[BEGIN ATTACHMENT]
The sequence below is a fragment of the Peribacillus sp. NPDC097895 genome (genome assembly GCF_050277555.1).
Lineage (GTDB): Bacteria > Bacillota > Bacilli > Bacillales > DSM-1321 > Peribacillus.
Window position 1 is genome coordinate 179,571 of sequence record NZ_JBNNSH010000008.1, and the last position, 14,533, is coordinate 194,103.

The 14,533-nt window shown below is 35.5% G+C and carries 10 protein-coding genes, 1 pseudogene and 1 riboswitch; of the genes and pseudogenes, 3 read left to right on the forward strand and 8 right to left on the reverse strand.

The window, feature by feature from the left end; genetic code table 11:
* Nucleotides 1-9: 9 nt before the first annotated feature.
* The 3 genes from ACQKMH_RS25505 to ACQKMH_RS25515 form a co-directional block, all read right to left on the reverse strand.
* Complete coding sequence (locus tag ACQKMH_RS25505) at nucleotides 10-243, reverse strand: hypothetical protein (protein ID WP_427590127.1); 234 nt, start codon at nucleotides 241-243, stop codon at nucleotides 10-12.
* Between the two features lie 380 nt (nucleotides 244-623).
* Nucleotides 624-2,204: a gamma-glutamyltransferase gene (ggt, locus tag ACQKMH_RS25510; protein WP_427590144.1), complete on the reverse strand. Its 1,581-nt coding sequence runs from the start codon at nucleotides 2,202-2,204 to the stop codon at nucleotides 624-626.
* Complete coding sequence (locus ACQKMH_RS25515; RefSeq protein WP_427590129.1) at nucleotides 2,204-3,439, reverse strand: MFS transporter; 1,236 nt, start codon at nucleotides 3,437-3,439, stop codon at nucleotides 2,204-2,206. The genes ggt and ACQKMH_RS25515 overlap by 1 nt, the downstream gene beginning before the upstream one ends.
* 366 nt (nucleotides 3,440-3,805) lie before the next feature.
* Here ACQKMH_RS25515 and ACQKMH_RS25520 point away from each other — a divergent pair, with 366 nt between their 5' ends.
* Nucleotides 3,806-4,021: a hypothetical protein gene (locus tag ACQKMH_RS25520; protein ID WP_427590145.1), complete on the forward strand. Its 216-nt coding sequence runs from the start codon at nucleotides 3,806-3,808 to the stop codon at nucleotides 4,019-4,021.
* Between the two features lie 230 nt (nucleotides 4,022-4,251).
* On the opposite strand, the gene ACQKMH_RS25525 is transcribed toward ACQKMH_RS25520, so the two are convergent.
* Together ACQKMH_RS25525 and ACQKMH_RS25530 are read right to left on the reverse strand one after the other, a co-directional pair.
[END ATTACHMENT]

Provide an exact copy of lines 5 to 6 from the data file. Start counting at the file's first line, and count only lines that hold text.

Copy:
The window, feature by feature from the left end; genetic code table 11:
* Nucleotides 1-9: 9 nt before the first annotated feature.